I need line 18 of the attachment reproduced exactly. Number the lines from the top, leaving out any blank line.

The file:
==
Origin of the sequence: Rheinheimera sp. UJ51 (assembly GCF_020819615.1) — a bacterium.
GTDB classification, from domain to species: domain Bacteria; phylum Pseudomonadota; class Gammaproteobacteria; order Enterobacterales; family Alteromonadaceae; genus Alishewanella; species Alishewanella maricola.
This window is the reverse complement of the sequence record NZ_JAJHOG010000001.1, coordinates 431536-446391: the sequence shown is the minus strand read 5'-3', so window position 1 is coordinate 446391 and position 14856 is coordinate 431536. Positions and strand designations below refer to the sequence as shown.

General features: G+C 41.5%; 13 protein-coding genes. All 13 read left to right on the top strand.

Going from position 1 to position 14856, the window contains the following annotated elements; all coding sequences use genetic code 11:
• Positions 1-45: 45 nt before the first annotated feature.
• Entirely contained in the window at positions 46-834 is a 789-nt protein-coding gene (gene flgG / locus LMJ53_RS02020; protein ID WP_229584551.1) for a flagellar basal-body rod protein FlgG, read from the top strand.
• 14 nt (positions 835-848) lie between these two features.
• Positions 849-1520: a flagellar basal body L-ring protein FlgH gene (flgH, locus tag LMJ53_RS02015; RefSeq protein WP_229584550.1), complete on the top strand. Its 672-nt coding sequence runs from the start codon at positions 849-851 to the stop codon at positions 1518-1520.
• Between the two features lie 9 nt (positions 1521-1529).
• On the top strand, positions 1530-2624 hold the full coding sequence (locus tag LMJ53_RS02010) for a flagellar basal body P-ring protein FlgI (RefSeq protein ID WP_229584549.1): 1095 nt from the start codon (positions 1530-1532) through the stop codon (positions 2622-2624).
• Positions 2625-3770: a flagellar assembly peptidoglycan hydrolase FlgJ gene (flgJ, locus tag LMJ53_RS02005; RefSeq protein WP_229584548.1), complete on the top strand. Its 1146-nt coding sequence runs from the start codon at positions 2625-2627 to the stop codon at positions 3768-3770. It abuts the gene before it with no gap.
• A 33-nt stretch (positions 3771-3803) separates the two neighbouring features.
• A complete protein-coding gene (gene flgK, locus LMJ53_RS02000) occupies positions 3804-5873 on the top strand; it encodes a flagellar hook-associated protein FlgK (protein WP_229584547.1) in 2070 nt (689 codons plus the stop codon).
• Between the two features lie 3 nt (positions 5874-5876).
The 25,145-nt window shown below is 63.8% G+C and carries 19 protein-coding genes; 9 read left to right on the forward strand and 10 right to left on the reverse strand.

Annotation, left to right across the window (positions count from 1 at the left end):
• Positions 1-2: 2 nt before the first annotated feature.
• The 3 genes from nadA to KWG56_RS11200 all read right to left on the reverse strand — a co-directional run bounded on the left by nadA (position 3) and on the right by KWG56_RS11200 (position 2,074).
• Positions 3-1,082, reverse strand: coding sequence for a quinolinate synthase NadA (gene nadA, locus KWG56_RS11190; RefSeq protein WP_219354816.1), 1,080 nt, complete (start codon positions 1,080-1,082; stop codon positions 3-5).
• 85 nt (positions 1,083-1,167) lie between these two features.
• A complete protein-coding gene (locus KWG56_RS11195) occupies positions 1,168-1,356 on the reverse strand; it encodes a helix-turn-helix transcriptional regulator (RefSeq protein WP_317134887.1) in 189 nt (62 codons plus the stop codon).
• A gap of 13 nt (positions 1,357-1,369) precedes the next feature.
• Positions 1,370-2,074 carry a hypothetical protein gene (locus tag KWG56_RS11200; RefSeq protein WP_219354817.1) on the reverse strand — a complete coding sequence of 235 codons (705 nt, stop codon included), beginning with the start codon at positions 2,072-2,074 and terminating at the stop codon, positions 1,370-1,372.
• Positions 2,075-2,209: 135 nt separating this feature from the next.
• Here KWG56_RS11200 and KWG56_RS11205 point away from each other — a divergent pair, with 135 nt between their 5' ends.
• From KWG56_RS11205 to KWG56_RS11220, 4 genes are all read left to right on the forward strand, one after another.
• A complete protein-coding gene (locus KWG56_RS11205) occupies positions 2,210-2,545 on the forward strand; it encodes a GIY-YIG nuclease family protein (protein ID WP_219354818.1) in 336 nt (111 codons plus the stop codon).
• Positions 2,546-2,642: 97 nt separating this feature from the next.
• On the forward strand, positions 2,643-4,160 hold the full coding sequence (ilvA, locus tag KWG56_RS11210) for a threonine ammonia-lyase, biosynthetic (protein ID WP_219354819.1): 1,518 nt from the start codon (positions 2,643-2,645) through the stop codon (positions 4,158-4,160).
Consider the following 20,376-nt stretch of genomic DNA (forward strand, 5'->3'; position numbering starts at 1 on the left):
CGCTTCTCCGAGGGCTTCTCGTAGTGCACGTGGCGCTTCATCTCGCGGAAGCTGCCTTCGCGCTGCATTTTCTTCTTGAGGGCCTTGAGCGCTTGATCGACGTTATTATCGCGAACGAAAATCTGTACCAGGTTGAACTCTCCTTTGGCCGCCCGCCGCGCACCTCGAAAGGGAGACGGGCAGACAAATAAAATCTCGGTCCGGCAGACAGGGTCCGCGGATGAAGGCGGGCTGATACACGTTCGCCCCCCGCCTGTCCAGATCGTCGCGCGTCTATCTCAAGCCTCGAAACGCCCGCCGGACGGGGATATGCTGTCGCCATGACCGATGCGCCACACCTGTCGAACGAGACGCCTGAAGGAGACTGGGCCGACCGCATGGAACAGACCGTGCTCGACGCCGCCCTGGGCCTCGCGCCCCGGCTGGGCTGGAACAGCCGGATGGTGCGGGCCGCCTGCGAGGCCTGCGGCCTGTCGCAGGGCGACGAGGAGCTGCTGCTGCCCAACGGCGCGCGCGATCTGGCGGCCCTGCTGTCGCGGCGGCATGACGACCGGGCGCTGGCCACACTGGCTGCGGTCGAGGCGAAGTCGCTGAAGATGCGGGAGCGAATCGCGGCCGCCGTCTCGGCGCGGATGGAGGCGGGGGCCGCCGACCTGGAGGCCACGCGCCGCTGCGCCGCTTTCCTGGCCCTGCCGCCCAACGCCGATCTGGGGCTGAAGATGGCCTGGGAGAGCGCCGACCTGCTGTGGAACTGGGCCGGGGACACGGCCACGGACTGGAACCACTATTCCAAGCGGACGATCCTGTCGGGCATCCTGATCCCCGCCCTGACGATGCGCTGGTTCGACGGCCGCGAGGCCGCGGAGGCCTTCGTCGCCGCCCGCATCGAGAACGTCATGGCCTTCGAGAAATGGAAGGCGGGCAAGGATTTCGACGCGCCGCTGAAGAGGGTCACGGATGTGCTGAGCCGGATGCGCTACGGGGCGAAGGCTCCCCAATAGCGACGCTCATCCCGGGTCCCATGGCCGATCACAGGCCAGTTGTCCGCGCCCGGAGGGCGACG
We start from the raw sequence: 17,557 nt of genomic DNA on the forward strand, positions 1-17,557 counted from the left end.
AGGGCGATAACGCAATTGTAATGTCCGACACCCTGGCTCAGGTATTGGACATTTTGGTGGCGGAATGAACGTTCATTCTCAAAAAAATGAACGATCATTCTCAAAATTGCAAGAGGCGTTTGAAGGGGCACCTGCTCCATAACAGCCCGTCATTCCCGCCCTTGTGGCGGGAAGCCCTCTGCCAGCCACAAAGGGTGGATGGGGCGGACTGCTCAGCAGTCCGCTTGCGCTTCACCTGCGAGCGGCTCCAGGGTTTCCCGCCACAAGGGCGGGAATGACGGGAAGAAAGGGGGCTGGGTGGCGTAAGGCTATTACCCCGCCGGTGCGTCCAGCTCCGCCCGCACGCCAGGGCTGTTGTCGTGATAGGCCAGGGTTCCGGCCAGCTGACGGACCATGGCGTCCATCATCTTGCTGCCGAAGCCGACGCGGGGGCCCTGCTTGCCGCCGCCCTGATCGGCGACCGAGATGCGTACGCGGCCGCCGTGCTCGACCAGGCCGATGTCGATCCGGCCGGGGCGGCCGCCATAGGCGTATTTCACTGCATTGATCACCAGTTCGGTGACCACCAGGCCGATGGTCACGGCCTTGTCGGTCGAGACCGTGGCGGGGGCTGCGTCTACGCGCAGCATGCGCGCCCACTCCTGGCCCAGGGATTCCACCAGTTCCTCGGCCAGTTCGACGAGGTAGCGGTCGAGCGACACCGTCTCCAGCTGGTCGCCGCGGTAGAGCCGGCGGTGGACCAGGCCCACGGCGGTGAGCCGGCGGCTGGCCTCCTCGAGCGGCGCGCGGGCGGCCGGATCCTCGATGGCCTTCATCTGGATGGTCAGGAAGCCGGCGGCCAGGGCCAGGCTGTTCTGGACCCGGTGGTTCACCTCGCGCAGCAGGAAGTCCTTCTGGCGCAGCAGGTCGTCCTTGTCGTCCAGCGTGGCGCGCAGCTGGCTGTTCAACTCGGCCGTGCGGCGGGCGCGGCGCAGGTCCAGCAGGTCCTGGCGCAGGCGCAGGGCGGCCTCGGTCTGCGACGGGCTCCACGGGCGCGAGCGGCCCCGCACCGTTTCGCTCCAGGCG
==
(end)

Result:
• Positions 1-2: 2 nt before the first annotated feature.